Consolidating 4

How Federal Consolidation Loans Work Borrowers can combine multiple (at least two or more) federal loans into a single Direct Consolidation Loan (this is the only federal consolidation loan available).All types of federal student loans can be consolidated together except a Direct PLUS Loan that was taken out by a parent to help pay for a child’s education (student PLUS loans can still be consolidated).However, some lenders also factor in the borrower’s current financial and professional circumstances.The new interest rate can be lower or higher than the weighted average of the old loans and can be fixed (the interest rate won’t ever change) or variable (the rate changes based on the market conditions).That’s why we created this guide – to give borrowers a useful resource that empowers them to choose if student loan consolidation is right for them and which type may best suit their needs.We start by discussing the basics of student loan consolidation and refinancing, and comparing the benefits and drawbacks of federal and private consolidation loans.A weighted average means that the loans with a higher balance influence the interest rate more than loans with a smaller balance – the overall impact of each old loan on the new interest rate is proportional to the comparative balance of that loan.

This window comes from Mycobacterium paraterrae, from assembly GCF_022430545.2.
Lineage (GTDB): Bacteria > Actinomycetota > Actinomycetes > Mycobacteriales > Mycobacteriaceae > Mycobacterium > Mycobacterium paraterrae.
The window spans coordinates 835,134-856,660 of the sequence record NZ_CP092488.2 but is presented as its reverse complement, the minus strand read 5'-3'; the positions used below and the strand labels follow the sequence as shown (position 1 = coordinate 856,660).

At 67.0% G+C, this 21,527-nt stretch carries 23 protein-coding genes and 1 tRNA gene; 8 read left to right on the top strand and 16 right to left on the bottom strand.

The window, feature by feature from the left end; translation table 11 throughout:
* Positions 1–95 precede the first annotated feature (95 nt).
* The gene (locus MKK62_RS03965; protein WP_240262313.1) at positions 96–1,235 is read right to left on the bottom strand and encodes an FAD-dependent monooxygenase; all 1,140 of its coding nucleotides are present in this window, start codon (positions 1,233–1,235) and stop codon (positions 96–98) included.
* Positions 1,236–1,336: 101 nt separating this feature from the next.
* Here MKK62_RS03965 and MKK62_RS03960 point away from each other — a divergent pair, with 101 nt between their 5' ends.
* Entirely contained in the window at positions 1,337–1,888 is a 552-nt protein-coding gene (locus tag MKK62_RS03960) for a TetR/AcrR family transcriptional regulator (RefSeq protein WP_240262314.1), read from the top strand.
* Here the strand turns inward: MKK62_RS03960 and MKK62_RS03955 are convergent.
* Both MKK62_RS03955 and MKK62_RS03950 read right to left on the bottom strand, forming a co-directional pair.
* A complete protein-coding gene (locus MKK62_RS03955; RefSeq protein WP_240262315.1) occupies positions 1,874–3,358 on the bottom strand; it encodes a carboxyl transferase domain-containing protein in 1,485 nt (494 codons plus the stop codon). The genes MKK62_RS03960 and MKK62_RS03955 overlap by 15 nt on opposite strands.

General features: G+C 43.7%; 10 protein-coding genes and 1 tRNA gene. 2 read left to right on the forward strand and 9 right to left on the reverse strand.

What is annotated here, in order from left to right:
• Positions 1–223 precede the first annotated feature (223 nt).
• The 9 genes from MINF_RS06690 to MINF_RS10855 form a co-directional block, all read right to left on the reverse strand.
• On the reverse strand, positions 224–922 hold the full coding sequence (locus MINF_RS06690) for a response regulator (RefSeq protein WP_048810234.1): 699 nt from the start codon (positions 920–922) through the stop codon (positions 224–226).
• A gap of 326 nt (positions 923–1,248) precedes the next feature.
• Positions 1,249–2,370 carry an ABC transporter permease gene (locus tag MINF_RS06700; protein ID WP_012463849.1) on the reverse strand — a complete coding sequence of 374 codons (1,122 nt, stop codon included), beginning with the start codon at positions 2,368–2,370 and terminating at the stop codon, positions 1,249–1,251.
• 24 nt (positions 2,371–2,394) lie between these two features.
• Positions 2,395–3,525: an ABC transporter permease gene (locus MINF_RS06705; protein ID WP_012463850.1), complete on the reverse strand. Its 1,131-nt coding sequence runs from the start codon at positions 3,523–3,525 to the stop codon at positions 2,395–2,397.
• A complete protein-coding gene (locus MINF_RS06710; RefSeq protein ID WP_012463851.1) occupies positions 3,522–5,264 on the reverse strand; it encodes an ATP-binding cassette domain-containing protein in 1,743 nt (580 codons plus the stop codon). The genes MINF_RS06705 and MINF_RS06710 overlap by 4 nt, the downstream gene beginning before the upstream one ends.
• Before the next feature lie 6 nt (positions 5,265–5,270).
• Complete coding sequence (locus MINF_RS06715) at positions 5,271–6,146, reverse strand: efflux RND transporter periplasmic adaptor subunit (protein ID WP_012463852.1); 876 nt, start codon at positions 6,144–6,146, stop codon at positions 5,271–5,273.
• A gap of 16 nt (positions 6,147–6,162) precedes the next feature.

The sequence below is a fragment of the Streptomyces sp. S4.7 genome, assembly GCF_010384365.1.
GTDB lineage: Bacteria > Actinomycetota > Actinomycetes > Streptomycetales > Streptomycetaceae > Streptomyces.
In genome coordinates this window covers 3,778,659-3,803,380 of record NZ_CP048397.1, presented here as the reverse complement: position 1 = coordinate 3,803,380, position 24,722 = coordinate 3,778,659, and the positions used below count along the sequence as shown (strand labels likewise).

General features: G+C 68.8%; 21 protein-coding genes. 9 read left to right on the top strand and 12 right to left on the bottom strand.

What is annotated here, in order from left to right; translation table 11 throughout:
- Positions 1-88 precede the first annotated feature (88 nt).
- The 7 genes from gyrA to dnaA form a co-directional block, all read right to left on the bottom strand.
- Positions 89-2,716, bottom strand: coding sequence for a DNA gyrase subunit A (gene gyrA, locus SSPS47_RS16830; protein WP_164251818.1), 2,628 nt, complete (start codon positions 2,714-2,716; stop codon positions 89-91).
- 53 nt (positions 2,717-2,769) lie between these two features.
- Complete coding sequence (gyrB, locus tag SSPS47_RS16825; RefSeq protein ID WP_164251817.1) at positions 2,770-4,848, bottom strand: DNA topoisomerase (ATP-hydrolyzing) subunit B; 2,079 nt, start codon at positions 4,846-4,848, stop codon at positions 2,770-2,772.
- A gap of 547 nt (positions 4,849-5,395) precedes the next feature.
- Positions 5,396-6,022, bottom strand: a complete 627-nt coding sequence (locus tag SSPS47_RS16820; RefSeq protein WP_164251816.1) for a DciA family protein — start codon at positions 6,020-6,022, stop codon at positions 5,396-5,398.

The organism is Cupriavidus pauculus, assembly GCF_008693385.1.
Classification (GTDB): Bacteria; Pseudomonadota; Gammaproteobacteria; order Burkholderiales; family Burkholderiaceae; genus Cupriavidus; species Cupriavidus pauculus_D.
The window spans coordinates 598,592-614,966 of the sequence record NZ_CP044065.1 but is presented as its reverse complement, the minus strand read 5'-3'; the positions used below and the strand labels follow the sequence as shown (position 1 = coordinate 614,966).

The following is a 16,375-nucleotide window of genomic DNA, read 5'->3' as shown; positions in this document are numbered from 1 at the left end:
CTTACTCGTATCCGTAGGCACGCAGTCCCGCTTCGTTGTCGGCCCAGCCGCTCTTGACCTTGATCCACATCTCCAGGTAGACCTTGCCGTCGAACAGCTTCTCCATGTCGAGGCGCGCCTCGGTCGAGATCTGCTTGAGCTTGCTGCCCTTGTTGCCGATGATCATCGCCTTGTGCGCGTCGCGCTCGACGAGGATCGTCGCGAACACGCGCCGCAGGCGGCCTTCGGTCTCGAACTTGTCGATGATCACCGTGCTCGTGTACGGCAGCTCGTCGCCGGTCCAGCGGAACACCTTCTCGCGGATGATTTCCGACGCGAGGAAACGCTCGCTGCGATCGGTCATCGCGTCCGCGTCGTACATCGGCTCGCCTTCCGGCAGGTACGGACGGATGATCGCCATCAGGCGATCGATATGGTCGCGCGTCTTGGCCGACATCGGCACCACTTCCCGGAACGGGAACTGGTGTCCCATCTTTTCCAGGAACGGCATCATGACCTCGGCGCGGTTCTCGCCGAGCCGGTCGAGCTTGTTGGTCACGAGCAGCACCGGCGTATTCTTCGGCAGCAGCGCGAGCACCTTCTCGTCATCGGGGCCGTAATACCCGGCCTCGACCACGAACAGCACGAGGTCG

It takes borrowers an average of 21 years to repay their student loans, while 28% of students are in default (or miss payments for 270 days or more) within five years of entering repayment.Consolidation loans repay old loans with a brand new loan that has its own unique terms and conditions.The basics of federal and private consolidation loans are outlined below.The new interest rate would still be equal to the current interest rates in that situation, but it might save money in the future if the variable rates rise (the new fixed rate would stay the same).The following table illustrates how a weighted average works.There are two types of consolidation loans: federal and private, and they each come with distinct advantages and drawbacks.Federal consolidation loans can only be used for federal student loans, but private consolidation loans can be used for both federal private student loans.Borrowers who are out of college or are attending classes less than half-time can consolidate their federal student loans.Only loans that are in repayment or in the grace period are eligible for consolidation, and a Direct Consolidation Loan must include at least one Direct or FFEL Program Loan.Loans that have been in default can be consolidated after three consecutive monthly payments have been made or if the borrower agrees to repay the consolidation loans under an income-driven repayment plan (where the payments are based on the income of the borrower).In short, the term “consolidation” is used to describe the process of combining multiple loans into a single loan while the term “refinancing” is used to describe the process of using a more advantageous loan to repay an older loan.

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